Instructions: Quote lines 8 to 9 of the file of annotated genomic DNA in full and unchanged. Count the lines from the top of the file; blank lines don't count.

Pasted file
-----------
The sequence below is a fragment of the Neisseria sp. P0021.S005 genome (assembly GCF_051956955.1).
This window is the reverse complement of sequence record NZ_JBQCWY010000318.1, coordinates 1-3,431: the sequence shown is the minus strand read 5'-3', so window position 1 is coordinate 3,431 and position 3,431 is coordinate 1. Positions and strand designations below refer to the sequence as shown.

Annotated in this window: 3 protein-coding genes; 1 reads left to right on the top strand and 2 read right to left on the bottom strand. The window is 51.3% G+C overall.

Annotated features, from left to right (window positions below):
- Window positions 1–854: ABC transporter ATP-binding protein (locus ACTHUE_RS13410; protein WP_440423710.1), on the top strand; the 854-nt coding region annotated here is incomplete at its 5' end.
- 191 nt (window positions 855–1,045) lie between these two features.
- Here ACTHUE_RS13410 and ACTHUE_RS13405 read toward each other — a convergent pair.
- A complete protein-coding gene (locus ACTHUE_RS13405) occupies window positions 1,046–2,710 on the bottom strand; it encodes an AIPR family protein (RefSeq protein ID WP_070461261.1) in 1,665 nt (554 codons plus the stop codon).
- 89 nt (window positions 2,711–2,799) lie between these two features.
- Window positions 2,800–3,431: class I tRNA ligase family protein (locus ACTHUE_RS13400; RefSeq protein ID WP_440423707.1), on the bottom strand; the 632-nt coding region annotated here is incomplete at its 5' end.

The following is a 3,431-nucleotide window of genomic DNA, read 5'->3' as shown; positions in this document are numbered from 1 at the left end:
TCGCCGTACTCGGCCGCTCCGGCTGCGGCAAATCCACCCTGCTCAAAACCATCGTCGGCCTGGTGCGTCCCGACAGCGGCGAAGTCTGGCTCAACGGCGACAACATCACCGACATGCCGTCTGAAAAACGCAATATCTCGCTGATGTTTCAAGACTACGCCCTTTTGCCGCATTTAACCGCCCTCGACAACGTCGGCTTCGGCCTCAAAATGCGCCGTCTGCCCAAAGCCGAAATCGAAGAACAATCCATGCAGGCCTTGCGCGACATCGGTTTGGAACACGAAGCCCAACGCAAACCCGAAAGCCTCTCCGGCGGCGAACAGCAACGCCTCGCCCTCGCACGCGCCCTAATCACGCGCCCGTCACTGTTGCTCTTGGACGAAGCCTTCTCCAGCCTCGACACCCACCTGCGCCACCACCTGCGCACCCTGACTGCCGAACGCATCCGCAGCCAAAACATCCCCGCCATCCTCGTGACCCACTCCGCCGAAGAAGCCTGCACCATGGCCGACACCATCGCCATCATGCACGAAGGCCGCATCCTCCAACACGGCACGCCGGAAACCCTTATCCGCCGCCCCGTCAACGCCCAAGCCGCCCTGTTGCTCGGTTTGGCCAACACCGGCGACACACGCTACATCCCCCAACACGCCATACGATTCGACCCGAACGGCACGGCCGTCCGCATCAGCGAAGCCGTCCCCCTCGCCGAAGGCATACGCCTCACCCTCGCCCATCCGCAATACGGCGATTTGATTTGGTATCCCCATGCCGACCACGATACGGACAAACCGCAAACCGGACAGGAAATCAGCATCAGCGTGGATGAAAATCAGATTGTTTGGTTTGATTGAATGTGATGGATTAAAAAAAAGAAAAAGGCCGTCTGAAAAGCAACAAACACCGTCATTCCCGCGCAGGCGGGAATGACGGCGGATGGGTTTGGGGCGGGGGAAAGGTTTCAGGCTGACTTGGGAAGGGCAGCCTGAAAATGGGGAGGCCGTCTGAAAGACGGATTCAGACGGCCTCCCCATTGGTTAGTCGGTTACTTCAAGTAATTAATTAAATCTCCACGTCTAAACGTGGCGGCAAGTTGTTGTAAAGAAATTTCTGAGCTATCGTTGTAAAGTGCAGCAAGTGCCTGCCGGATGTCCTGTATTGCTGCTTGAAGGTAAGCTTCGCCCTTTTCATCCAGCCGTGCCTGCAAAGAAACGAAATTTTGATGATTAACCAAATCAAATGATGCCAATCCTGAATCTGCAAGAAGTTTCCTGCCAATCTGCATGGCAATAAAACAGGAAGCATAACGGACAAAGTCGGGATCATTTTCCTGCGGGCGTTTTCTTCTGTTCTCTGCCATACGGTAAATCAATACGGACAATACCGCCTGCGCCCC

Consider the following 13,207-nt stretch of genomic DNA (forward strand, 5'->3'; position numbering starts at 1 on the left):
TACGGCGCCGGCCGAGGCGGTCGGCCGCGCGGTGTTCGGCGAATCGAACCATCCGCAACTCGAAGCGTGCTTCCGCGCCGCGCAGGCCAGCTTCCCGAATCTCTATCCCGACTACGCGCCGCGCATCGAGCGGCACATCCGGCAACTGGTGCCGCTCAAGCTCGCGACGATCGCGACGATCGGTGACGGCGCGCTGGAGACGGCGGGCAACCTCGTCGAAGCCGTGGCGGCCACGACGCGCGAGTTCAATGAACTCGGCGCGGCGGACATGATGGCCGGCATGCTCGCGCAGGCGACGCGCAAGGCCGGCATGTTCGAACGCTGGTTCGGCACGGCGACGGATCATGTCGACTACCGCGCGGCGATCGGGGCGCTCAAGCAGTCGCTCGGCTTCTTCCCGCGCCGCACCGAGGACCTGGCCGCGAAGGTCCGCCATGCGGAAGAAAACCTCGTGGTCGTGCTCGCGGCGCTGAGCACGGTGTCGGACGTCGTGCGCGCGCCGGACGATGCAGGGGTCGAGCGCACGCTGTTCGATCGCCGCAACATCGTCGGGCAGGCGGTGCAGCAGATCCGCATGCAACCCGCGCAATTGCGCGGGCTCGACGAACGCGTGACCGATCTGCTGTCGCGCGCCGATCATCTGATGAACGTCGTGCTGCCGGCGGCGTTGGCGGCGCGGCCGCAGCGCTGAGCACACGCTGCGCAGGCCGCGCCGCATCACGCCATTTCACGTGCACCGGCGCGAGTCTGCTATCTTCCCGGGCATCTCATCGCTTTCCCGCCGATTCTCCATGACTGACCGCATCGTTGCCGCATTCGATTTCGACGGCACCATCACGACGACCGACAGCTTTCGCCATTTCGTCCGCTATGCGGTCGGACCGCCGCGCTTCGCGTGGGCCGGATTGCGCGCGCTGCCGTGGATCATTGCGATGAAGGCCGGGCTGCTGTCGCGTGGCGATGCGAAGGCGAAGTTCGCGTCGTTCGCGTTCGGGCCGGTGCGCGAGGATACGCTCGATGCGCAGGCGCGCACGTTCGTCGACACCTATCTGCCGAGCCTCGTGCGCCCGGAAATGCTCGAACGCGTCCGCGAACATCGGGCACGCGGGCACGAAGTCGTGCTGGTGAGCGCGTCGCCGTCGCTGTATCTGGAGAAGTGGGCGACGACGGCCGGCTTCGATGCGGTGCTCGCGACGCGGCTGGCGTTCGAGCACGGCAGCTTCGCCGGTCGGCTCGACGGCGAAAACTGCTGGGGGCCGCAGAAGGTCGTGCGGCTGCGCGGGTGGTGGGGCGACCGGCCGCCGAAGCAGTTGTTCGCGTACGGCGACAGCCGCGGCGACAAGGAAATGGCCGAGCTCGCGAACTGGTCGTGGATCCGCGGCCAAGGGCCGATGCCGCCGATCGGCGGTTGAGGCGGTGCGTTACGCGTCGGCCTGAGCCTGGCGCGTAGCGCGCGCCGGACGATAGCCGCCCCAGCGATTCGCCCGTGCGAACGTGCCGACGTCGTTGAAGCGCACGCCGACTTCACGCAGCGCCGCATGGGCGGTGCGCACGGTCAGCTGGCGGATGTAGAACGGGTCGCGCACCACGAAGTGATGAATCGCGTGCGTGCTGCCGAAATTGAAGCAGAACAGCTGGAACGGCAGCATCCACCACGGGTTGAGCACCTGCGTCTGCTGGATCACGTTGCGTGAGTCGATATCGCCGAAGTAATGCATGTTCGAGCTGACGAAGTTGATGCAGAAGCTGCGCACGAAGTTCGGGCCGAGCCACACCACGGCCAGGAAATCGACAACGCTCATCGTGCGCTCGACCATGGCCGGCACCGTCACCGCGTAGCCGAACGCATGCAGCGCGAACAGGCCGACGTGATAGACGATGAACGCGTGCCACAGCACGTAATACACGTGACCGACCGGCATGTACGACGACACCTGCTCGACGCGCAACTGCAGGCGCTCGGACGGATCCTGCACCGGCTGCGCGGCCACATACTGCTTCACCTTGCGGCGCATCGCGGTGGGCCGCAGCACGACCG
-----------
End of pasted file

- A complete protein-coding gene (locus ACTHUE_RS13405) occupies window positions 1,046–2,710 on the bottom strand; it encodes an AIPR family protein (RefSeq protein ID WP_070461261.1) in 1,665 nt (554 codons plus the stop codon).
- 89 nt (window positions 2,711–2,799) lie between these two features.